IN TUNE: It’s taken a lot for Paula Cole to be able to look over her shoulder at the audience and coyly sing: “You can do the laundry, while I go have a beer.” But the sold-out crowd at City Winery was as grateful for the reborn songstress’ strut as she was to share her new-found fearlessness.
It truly was a release party in more ways than one. Hours before the show, the magnificent “Ithaca” was officially issued.
“I circled this date on the calendar,” Cole told the crowd at the outset. “I love you, New York.”
What has always distinguished Cole from other artists — besides pipes that can literally leap octaves — is the bond between her heart and her work. The closest comparison I can find is one of my own heroes, John Lennon, who wrote confessionals straight from the soul, with no filter. Or Springsteen from his “Darkness…” days.
Cole opened with a hint of doubt: “I might mess up because some of these we’ve never played before,” she told the crowd. “Herbie Hancock says you should be in the zone. And that’s where you’re gonna make mistakes. And that’s OK.”
Like anyone minded — or even noticed.
The secret to Cole’s allure lay in the way she applies the old “radical dynamic shift” to her raw, to-the-bone songs. Stripped down to her voice and gentle piano, accompanied by guitar and drums, they suddenly take off.
She herself acknowledged, in her own way, that the beauty of her work is in the contrasts — soft shakes of the maracas giving way to a rising wail, light piano flourishes building to monumental cries of liberation.
“Without the darkness, there is no light,” Cole said.
And without a divorce that she said put her into a creative closet, she wouldn’t have produced the ready-for-widespread-play of “Music in Me,” “Something I’ve Got to Say,” and the magnificent (yes) “Come On Inside,” from only her fifth studio album.
The split sent her back to Rockport, Mass., the hometown she ran from years ago. There, she spiced her new material with nods to a past that treated her more than somewhat well for a relatively unknown backup singer “discovered” by Peter Gabriel.
With closure comes freedom — and, in Cole’s case, an album that gathers not only some of her best songwriting ever but also her at-times awesome ability to deliver it.
Getting personal, as she’ll often do, she sang lyrics unabashedly aimed at her ex: “Thank you for the laughter. Thank you for the tears. Thank you for my daughter….”
She followed that with the heartbreaking “Happy Home,” a tune from years past that Cole said opened a rift between her and her mom that eventually was healed, allowing her to sing it again:“Sacrified her dreams to motherhood / Waiting and waiting to be fully understood / Sacrificed her years to family / Waiting and waiting to be heard finally.”
Cole’s daughter, Sky, was with her grandmother Tuesday night as her mom plied her trade, belting with a Joplin-esque passion (and I’m not talking about Scott), cradling other songs gently, and bopping around the stage like she was home listening to a dance mix.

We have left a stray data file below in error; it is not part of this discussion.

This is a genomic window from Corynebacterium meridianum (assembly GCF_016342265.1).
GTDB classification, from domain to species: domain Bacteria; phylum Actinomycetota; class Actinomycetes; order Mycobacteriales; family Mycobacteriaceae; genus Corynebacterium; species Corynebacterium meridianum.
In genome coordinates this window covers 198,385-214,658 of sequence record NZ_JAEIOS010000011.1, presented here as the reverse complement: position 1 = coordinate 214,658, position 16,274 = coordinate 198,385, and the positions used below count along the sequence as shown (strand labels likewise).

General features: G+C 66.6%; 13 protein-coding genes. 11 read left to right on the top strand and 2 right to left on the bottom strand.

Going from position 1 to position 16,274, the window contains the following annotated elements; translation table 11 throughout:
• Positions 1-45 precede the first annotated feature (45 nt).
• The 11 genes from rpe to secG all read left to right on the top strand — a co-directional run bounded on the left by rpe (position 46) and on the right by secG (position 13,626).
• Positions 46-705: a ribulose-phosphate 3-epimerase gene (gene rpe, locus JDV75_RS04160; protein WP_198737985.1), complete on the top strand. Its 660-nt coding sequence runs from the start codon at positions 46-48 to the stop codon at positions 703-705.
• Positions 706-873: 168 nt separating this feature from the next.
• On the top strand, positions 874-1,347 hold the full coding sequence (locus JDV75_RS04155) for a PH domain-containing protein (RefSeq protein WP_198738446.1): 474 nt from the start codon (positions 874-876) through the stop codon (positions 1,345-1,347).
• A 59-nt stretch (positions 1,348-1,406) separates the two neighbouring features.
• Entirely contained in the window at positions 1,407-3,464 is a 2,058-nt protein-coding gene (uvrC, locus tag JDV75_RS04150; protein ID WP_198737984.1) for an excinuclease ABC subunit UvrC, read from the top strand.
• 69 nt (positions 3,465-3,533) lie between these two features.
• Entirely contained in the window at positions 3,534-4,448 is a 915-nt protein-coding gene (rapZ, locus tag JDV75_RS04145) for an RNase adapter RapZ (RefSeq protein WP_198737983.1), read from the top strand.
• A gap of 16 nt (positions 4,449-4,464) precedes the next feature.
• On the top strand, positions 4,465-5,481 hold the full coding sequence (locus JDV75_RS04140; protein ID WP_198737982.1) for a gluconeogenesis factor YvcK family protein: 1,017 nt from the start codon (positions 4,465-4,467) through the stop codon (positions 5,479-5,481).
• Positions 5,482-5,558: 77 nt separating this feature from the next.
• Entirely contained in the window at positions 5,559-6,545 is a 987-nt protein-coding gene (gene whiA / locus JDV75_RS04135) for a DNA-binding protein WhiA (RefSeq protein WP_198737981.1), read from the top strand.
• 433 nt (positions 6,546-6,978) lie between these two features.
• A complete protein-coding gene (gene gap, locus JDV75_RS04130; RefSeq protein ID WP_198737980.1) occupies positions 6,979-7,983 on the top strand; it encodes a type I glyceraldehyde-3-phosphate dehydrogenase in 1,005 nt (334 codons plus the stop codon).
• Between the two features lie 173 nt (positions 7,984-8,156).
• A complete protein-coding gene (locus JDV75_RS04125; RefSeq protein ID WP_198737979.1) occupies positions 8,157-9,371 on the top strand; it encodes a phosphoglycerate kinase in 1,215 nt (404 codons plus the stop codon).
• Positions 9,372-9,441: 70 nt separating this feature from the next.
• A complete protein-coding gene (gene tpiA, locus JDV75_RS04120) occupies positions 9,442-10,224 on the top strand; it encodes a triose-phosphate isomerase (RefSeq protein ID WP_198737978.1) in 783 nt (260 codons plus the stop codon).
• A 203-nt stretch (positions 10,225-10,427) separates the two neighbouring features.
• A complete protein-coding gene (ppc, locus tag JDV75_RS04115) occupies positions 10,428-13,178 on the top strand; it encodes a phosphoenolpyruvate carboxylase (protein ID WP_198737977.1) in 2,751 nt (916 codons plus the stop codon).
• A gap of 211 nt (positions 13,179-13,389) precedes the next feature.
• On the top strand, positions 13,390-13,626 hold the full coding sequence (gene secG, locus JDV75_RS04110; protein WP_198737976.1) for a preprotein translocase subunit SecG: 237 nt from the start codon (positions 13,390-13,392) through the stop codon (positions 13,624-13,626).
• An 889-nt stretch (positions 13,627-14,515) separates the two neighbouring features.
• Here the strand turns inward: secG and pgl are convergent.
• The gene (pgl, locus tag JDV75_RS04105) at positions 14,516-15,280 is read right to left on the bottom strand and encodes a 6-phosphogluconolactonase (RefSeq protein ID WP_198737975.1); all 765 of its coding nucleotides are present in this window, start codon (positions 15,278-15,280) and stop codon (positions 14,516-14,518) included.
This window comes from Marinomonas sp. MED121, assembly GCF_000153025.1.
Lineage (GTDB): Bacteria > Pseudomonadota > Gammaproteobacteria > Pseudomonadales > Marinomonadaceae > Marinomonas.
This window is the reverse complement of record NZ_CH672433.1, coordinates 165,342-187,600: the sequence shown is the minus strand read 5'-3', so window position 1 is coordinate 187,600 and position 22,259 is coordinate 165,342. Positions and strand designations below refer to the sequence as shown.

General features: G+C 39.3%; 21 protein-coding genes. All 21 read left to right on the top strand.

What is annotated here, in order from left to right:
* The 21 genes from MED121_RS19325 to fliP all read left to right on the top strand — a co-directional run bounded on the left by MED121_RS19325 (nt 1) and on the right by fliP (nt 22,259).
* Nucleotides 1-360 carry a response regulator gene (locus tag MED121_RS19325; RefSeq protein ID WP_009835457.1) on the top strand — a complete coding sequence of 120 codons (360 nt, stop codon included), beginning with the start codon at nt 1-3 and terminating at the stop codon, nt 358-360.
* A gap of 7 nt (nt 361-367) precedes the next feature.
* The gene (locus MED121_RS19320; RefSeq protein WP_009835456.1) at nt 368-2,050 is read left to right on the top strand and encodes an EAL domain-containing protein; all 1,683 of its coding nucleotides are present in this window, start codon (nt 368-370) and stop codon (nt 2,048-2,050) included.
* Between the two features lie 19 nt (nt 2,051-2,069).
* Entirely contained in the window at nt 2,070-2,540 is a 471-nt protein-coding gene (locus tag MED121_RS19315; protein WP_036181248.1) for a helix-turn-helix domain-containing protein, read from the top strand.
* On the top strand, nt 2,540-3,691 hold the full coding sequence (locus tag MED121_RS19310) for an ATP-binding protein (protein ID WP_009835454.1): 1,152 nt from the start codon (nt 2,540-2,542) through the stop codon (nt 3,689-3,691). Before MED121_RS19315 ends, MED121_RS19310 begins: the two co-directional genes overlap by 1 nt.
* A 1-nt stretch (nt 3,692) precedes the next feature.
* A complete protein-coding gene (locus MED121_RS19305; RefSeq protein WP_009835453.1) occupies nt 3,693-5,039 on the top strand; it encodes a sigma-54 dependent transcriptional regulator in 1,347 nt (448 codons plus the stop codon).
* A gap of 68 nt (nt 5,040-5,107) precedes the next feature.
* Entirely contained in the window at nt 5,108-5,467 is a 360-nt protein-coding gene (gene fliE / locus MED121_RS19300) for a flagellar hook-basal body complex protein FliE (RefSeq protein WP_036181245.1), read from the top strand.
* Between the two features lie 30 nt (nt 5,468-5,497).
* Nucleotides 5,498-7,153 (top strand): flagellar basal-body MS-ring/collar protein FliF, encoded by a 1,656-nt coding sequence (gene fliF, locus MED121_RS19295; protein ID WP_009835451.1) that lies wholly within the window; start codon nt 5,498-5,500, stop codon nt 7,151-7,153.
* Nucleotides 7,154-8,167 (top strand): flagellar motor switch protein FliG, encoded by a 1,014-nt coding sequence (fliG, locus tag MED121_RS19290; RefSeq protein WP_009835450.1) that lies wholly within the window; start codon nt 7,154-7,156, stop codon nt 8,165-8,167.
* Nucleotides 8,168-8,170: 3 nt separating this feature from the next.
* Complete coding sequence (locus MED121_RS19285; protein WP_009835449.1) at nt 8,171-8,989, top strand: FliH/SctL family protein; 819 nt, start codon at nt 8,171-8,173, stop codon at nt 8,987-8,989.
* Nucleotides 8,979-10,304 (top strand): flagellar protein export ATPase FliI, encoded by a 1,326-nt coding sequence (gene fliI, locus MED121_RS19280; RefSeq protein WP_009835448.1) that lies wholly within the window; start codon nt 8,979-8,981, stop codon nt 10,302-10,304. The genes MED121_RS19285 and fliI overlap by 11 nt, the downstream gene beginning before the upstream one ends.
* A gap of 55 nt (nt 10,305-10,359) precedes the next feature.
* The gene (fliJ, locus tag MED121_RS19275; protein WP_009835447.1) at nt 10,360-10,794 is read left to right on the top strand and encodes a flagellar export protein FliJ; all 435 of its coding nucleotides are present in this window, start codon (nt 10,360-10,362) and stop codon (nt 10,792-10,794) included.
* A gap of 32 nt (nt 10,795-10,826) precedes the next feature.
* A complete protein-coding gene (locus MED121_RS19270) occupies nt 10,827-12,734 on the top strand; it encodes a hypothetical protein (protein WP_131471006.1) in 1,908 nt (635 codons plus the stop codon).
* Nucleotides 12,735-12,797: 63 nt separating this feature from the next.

She actually goes home tomorrow night to play Boston’s Berklee College of Music. It most likely will be an evening as emotional as tonight’s performance of “Me,“ which left Cole — and many in the audience — wiping away tears.
After all, she’ll be living the dream of “Ithaca,” named for the island that Odysseus finally came home to after a decade of fighting to get there.
“I’m so blessed to have music,” Cole told the crowd, easing back from behind the piano to the front of the stage again, as the show built to a powerful close. She then unleashed a tune as powerful as any she’s ever written, “Comin’ Down,” from her 2007 album, “Courage.”
It was “a cry for help from the subconscious,” she explained. “I was looking at the sheet of paper with the lyrics before I realized that I needed to get it out.”Then, from a place few ever visit within themselves, she sang: “Lord, I’m mistaken in the choices I make / I made me a prison that should’ve been a man.“
The lyrics bent her so far forward that Cole’s raven tresses nearly brushed those sitting up front, as she reached deep, pulled out the pain and presented it as spoils of victory.
Yes, for those wondering, she did “Where Have All the Cowboys Gone” and “I Don’t Want to Wait.” Seven Grammy nominations for 1996’s “This Fire” pretty much make both songs mandatory.
But for the first time since they helped unleash her extraordinary gifts on popular culture, Paula Cole has other songs as worthy of attention — if not more so. For the first time, those sweet songs from nearly 15 years gone are jukebox trinkets that, in contrast, throw soft light on the more powerful new material.
Before she left the City Winery stage with a soulful version of “Jolene,” all doubts — hers and, if so, ours — were gone. Cole had become the pearl.
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